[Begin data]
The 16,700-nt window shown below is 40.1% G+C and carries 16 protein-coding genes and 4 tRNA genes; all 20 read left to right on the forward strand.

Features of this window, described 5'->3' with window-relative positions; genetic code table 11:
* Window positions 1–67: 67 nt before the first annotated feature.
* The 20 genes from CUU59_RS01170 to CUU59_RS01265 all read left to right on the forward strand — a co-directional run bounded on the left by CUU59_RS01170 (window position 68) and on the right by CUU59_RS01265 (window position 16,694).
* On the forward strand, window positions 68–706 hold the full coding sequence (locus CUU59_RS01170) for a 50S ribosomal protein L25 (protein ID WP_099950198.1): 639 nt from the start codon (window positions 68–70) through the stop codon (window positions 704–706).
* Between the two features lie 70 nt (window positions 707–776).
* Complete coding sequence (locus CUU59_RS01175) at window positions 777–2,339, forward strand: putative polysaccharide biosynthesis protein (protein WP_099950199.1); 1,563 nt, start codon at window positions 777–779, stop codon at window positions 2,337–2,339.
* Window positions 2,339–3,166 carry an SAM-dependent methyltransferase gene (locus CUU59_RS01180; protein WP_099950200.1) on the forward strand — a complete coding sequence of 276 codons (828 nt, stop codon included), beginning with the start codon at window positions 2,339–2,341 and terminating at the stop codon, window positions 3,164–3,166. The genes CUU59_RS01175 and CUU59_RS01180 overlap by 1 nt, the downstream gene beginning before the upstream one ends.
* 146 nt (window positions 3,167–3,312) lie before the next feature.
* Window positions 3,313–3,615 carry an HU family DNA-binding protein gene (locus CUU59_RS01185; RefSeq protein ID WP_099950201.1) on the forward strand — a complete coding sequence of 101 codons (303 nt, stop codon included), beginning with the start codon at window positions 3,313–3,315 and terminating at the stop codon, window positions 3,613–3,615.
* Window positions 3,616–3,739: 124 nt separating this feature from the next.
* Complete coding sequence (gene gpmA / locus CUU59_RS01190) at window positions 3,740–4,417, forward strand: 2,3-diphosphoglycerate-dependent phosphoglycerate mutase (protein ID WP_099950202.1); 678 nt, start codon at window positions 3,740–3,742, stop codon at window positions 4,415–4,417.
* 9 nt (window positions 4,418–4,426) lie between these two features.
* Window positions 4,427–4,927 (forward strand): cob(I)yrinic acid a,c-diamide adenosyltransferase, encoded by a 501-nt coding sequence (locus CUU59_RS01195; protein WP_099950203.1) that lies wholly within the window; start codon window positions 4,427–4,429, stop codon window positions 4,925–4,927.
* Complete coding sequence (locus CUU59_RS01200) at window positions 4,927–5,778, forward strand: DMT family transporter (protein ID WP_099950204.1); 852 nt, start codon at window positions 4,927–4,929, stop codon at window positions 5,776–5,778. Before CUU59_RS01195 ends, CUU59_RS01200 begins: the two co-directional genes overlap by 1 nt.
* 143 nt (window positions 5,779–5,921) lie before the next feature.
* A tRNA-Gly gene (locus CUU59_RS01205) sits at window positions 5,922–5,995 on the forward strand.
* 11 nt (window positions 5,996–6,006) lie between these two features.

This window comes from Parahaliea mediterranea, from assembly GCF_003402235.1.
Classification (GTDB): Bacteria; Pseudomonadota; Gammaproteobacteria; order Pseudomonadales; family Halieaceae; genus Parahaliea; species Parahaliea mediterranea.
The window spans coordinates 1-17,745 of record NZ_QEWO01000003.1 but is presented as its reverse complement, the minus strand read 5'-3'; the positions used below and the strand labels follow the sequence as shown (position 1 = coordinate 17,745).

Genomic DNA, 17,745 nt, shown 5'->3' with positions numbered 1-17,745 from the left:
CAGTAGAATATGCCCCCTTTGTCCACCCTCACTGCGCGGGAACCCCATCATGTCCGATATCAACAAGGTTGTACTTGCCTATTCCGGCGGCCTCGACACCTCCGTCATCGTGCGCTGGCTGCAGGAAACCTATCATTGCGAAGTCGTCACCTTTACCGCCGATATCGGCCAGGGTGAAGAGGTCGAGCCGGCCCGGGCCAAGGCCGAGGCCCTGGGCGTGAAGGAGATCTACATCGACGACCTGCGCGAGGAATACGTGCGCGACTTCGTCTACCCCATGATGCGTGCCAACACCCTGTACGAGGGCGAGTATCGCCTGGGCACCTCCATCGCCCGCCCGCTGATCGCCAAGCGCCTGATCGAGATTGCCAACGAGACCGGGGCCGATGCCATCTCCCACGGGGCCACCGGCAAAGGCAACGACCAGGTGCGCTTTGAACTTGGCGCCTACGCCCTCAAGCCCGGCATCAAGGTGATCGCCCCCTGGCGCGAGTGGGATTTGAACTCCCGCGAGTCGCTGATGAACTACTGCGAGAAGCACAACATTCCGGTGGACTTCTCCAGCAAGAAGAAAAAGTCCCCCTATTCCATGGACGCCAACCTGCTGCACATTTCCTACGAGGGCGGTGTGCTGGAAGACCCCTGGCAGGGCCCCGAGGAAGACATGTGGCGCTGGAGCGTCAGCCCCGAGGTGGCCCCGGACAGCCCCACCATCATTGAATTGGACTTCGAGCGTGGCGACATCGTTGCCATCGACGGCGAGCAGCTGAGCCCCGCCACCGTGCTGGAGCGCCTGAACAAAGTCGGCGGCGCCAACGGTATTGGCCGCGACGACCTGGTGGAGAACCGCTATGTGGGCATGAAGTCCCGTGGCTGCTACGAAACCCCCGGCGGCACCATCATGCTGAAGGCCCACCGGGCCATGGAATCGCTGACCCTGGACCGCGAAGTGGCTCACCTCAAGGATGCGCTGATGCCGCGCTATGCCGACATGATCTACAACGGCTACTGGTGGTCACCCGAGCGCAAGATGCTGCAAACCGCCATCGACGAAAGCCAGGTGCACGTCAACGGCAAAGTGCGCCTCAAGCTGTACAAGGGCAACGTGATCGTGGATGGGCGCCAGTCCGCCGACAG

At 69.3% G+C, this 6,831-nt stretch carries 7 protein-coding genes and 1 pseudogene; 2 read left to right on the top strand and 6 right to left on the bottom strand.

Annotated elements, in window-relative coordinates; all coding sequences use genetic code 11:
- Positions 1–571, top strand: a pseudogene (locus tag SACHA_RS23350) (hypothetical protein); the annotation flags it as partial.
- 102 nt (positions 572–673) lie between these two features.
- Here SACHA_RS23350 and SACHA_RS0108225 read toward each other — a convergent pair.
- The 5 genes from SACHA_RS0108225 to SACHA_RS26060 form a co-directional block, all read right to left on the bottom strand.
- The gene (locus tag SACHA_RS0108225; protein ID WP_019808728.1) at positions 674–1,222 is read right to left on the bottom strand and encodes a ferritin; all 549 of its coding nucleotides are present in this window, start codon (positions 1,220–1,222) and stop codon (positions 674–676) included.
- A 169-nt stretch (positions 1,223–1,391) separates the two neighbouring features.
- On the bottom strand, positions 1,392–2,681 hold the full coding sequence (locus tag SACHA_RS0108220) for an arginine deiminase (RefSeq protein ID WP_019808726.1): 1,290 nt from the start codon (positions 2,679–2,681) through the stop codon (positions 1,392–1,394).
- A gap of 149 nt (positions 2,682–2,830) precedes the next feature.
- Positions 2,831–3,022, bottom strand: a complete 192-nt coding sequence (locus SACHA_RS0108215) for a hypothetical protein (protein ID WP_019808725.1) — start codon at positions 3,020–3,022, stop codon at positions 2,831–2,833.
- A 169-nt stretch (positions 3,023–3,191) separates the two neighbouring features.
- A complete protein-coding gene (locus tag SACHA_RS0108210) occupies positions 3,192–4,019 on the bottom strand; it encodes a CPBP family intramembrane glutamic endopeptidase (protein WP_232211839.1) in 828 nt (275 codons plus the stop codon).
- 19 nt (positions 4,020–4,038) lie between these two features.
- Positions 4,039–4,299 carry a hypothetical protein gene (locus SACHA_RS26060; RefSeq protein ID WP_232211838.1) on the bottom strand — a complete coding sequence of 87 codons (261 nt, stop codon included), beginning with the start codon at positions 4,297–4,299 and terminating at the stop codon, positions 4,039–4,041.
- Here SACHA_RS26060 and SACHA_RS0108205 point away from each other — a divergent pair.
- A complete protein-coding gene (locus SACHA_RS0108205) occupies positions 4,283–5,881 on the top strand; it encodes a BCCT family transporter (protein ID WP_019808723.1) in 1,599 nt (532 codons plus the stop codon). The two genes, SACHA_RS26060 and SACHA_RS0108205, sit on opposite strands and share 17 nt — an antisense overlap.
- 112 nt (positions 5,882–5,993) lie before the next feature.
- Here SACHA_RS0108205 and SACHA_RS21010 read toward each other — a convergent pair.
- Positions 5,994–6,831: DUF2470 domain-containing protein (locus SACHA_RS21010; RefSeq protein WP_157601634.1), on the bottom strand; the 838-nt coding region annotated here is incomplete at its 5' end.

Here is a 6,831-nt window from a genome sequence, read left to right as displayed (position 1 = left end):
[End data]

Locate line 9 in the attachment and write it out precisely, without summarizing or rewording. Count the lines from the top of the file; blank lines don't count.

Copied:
* 146 nt (window positions 3,167–3,312) lie before the next feature.